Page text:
Burghal Hidage - 890AD to 920AD VillageNet History
Burghal Hidage
The Burgal Hidage is a collection of a number of medieval texts that describe the location of defensive forts around the state of Wessex during the time of Alfred the Great. The document was named the Burghal Hidage by F. W. Maitland in 1897 after a great deal of research into the subject.

The documents list the forts anti clockwise around Wessex starting at the unproven location of Eorpeburnan on the Kent and Sussex borders ( this is possibly located at Newenden , Hurst Green or Ashburnham ), around the borders of Wessex ending at Southwark on the Thames .

The Anglo Saxon word Burgh or more correctly Burh describes a defensive position or fort usually on a hill with a defensive ditch and bank topped with wooden walls and an internal regular layout to help the defenders. These Burhs were mostly built during the reign of Alfred the Great to defend Wessex against the Viking invaders.

Each Burh has a number of hides associated with it, which describes the size of the Burh and its defensive population. The Burhs listed in the Burghal Hidage are as follows Name Hides Eorpeburnan 324 Hastings 500 Lewes 1300 Burpham 720 Chichester 1500 Portchester 500 Southampton 150 Winchester 2400 Wilton 1400 Chisbury 700 Shaftesbury 700 Twyneham 460 Wareham 1600 Bredy 760 Exeter 734 Halwell 300 Lydford 140 Pilton 360 Watchet 513 Axbridge 400 Lyng 100 Langport 600 Bath 1000 Malmesbury 1200 Cricklade 1500 Oxford 1400 Wallingford 2,400 Buckingham 1000 Sashes 1000 Eashing 600 Southwark 1800 Each hide of land supplied 1 defender to the fort and 4 defenders were needed to defend 1 pole (1 pole is 16.5ft) of wall. Therefore each hide will provide protection for approx 4 ft of wall.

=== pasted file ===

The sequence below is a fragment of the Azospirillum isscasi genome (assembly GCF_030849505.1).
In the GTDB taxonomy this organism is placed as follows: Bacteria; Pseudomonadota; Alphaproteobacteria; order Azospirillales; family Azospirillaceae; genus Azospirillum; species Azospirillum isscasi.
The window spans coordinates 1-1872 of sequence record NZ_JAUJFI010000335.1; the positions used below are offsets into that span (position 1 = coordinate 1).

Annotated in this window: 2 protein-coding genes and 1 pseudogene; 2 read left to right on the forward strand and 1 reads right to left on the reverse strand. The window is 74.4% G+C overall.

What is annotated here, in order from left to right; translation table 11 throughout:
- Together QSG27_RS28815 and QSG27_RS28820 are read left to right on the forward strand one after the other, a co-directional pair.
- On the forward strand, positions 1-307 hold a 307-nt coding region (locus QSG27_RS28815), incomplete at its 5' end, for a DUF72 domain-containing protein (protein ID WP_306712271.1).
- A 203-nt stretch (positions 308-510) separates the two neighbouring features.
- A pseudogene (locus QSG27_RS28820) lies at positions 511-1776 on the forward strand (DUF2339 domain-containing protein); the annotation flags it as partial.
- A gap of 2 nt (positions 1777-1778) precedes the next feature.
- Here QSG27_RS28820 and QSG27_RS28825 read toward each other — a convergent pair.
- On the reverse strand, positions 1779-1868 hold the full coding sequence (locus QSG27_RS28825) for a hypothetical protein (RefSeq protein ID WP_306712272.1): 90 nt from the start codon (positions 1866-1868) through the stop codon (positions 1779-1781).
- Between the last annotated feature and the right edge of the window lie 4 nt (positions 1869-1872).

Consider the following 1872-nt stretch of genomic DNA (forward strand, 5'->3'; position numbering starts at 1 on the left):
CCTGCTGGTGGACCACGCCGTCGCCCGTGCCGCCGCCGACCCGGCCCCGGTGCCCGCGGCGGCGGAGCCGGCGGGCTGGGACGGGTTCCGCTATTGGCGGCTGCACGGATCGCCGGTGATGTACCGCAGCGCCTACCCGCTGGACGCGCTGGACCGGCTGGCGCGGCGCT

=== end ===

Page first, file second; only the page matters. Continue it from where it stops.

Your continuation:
For the maintenance and defence of an acre's breadth if wall 16 hides are required. If every hide is represented by 1 man, then every pole of wall can be manned by 4 men. Then for the maintenance of 20 poles of wall 80 hides are required
Villages Mentioned
Ashburnham (Last Iron Furnace in Sussex)
Hurst Green (The Youngest Highwayman on record)
Newenden (Alfred the Great's Fort)
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